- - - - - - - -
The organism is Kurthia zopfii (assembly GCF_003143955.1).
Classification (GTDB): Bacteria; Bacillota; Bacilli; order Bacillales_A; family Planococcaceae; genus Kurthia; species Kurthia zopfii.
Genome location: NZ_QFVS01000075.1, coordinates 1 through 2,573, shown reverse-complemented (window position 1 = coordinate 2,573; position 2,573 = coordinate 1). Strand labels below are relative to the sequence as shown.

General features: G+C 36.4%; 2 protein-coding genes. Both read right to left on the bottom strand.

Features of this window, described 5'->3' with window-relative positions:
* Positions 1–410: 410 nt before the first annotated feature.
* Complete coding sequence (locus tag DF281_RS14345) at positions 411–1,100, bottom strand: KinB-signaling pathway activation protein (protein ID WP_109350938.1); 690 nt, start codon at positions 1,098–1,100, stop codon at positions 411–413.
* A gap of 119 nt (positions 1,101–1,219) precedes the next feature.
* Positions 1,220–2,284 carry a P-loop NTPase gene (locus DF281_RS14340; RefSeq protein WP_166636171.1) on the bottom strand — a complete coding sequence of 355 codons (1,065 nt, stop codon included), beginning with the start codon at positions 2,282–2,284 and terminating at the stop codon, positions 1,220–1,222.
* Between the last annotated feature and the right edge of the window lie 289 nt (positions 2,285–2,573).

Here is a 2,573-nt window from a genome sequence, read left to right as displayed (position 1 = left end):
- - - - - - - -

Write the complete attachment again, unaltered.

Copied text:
The organism is Kurthia zopfii (assembly GCF_003143955.1).
Classification (GTDB): Bacteria; Bacillota; Bacilli; order Bacillales_A; family Planococcaceae; genus Kurthia; species Kurthia zopfii.
Genome location: NZ_QFVS01000075.1, coordinates 1 through 2,573, shown reverse-complemented (window position 1 = coordinate 2,573; position 2,573 = coordinate 1). Strand labels below are relative to the sequence as shown.

General features: G+C 36.4%; 2 protein-coding genes. Both read right to left on the bottom strand.

Features of this window, described 5'->3' with window-relative positions:
* Positions 1–410: 410 nt before the first annotated feature.
* Complete coding sequence (locus tag DF281_RS14345) at positions 411–1,100, bottom strand: KinB-signaling pathway activation protein (protein ID WP_109350938.1); 690 nt, start codon at positions 1,098–1,100, stop codon at positions 411–413.
* A gap of 119 nt (positions 1,101–1,219) precedes the next feature.
* Positions 1,220–2,284 carry a P-loop NTPase gene (locus DF281_RS14340; RefSeq protein WP_166636171.1) on the bottom strand — a complete coding sequence of 355 codons (1,065 nt, stop codon included), beginning with the start codon at positions 2,282–2,284 and terminating at the stop codon, positions 1,220–1,222.
* Between the last annotated feature and the right edge of the window lie 289 nt (positions 2,285–2,573).

Here is a 2,573-nt window from a genome sequence, read left to right as displayed (position 1 = left end):